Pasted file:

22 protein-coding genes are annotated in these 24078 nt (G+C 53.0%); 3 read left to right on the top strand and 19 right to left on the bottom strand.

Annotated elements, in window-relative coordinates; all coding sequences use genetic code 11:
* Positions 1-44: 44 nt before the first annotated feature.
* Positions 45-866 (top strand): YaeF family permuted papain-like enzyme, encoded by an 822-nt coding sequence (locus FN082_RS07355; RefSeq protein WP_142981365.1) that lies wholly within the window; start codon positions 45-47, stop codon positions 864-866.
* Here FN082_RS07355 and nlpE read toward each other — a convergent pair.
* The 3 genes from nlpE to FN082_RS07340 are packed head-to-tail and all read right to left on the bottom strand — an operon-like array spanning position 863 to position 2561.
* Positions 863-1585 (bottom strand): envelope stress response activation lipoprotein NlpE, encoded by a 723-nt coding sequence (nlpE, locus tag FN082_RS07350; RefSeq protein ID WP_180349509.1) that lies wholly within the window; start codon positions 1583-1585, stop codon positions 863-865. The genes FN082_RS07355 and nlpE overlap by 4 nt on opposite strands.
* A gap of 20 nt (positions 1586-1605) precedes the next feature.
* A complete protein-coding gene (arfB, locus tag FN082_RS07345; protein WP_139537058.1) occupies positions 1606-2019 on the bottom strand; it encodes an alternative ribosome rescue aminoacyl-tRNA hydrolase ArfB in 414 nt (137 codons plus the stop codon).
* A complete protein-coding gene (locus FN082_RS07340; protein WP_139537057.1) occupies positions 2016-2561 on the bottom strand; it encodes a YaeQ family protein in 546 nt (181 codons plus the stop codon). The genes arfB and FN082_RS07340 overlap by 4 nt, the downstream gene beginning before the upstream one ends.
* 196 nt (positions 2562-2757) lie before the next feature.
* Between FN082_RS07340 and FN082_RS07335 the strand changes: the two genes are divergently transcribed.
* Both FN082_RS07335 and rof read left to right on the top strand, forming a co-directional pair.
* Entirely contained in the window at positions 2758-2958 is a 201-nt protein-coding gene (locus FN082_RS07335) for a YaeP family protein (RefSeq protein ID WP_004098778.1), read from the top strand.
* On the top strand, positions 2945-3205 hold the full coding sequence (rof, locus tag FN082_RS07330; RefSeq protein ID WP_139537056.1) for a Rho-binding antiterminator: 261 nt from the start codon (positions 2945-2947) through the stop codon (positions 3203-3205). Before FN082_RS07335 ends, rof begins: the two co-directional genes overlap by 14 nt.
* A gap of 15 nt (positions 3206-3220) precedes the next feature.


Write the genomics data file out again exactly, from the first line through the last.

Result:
22 protein-coding genes are annotated in these 24078 nt (G+C 53.0%); 3 read left to right on the top strand and 19 right to left on the bottom strand.

Annotated elements, in window-relative coordinates; all coding sequences use genetic code 11:
* Positions 1-44: 44 nt before the first annotated feature.
* Positions 45-866 (top strand): YaeF family permuted papain-like enzyme, encoded by an 822-nt coding sequence (locus FN082_RS07355; RefSeq protein WP_142981365.1) that lies wholly within the window; start codon positions 45-47, stop codon positions 864-866.
* Here FN082_RS07355 and nlpE read toward each other — a convergent pair.
* The 3 genes from nlpE to FN082_RS07340 are packed head-to-tail and all read right to left on the bottom strand — an operon-like array spanning position 863 to position 2561.
* Positions 863-1585 (bottom strand): envelope stress response activation lipoprotein NlpE, encoded by a 723-nt coding sequence (nlpE, locus tag FN082_RS07350; RefSeq protein ID WP_180349509.1) that lies wholly within the window; start codon positions 1583-1585, stop codon positions 863-865. The genes FN082_RS07355 and nlpE overlap by 4 nt on opposite strands.
* A gap of 20 nt (positions 1586-1605) precedes the next feature.
* A complete protein-coding gene (arfB, locus tag FN082_RS07345; protein WP_139537058.1) occupies positions 1606-2019 on the bottom strand; it encodes an alternative ribosome rescue aminoacyl-tRNA hydrolase ArfB in 414 nt (137 codons plus the stop codon).
* A complete protein-coding gene (locus FN082_RS07340; protein WP_139537057.1) occupies positions 2016-2561 on the bottom strand; it encodes a YaeQ family protein in 546 nt (181 codons plus the stop codon). The genes arfB and FN082_RS07340 overlap by 4 nt, the downstream gene beginning before the upstream one ends.
* 196 nt (positions 2562-2757) lie before the next feature.
* Between FN082_RS07340 and FN082_RS07335 the strand changes: the two genes are divergently transcribed.
* Both FN082_RS07335 and rof read left to right on the top strand, forming a co-directional pair.
* Entirely contained in the window at positions 2758-2958 is a 201-nt protein-coding gene (locus FN082_RS07335) for a YaeP family protein (RefSeq protein ID WP_004098778.1), read from the top strand.
* On the top strand, positions 2945-3205 hold the full coding sequence (rof, locus tag FN082_RS07330; RefSeq protein ID WP_139537056.1) for a Rho-binding antiterminator: 261 nt from the start codon (positions 2945-2947) through the stop codon (positions 3203-3205). Before FN082_RS07335 ends, rof begins: the two co-directional genes overlap by 14 nt.
* A gap of 15 nt (positions 3206-3220) precedes the next feature.